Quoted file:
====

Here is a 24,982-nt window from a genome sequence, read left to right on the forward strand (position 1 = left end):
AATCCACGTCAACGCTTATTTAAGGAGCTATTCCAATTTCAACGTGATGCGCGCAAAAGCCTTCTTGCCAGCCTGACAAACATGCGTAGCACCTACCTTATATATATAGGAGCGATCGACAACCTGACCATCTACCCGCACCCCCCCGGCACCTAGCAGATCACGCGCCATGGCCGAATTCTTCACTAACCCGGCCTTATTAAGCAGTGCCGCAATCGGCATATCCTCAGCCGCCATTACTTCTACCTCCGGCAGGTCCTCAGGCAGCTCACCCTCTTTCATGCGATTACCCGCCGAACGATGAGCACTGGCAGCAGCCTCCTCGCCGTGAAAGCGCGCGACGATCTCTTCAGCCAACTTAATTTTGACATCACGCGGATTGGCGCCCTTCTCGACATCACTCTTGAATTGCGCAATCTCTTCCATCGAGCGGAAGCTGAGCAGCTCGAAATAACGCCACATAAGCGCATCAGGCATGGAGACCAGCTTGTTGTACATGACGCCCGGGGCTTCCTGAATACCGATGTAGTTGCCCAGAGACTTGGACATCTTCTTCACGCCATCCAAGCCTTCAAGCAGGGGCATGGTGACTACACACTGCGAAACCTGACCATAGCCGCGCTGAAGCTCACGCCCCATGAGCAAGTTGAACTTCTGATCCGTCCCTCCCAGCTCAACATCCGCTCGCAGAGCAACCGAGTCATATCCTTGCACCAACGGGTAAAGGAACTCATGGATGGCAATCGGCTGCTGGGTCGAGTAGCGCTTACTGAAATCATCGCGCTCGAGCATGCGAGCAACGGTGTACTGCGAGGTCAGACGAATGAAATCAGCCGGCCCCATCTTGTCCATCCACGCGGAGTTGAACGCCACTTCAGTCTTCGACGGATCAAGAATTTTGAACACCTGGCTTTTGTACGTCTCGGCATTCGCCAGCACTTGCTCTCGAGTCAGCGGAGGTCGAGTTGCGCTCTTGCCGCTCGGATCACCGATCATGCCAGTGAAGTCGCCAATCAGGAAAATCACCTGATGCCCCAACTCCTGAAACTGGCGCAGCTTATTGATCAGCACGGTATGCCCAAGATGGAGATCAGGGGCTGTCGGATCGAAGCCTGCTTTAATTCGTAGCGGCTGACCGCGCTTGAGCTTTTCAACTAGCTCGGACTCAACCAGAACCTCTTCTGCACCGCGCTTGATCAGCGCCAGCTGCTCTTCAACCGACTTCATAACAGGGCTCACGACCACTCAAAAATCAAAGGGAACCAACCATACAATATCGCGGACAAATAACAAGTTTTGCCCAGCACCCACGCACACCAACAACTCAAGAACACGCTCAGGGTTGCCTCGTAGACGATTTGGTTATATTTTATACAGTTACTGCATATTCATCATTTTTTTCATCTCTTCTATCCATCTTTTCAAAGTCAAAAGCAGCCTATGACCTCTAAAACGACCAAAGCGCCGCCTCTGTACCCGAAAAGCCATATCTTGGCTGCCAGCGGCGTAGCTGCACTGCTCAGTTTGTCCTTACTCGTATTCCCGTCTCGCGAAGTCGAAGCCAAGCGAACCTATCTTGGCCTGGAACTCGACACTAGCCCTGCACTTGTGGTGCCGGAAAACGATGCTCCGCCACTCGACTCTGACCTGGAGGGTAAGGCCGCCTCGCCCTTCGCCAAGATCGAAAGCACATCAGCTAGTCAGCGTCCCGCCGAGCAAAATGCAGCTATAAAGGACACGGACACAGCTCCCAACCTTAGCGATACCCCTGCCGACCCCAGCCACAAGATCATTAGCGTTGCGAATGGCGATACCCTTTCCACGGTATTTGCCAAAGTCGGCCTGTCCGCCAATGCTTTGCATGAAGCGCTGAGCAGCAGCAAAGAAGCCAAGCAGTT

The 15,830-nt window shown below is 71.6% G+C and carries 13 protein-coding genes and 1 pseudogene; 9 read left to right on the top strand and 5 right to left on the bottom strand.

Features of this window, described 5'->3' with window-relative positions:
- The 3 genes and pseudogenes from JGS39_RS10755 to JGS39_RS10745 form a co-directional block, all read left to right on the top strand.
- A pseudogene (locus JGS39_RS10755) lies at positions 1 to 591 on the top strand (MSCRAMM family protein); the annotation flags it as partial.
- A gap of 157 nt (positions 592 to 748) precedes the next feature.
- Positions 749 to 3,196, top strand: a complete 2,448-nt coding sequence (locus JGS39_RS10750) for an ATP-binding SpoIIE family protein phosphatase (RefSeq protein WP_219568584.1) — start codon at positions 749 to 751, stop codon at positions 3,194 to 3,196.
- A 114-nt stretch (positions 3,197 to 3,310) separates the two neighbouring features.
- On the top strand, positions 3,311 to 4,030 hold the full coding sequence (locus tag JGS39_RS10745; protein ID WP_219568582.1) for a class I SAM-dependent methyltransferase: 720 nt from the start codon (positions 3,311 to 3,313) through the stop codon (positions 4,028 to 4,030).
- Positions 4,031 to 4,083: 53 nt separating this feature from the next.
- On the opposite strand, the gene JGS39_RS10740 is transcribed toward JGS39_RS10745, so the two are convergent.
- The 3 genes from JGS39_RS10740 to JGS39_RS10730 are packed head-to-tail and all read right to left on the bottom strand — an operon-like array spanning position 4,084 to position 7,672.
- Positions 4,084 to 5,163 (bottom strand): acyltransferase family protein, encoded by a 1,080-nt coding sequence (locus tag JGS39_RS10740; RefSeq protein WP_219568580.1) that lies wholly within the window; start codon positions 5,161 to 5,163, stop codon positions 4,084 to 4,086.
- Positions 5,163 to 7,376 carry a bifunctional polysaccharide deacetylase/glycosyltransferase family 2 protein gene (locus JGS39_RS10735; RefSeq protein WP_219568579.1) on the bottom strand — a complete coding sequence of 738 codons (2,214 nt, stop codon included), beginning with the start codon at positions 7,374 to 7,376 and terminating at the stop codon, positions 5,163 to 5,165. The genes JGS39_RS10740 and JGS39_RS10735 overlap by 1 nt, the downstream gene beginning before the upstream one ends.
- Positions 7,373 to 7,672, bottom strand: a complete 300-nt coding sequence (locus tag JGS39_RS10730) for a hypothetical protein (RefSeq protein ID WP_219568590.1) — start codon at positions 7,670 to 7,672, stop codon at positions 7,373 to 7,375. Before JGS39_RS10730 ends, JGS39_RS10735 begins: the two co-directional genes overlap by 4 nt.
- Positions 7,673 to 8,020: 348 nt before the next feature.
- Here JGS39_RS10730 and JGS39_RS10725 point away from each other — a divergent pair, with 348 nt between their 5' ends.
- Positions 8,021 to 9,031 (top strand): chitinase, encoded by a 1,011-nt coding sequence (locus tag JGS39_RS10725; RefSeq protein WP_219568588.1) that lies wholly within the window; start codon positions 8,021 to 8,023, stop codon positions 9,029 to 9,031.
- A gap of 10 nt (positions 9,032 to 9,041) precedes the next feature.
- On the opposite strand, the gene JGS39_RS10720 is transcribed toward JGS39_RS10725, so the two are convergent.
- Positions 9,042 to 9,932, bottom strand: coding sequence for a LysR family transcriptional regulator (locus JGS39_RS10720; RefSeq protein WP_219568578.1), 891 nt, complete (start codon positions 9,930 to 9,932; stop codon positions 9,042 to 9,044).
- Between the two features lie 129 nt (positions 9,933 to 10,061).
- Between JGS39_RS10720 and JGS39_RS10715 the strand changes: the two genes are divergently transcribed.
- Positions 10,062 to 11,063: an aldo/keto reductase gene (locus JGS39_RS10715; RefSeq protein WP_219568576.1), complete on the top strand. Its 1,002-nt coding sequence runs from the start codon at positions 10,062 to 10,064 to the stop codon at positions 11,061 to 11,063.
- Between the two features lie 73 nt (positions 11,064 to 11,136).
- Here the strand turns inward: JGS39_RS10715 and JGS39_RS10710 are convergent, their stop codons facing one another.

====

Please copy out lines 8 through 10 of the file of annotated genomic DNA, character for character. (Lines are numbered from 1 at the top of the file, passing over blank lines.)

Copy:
- Positions 749 to 3,196, top strand: a complete 2,448-nt coding sequence (locus JGS39_RS10750) for an ATP-binding SpoIIE family protein phosphatase (RefSeq protein WP_219568584.1) — start codon at positions 749 to 751, stop codon at positions 3,194 to 3,196.
- A 114-nt stretch (positions 3,197 to 3,310) separates the two neighbouring features.
- On the top strand, positions 3,311 to 4,030 hold the full coding sequence (locus tag JGS39_RS10745; protein ID WP_219568582.1) for a class I SAM-dependent methyltransferase: 720 nt from the start codon (positions 3,311 to 3,313) through the stop codon (positions 4,028 to 4,030).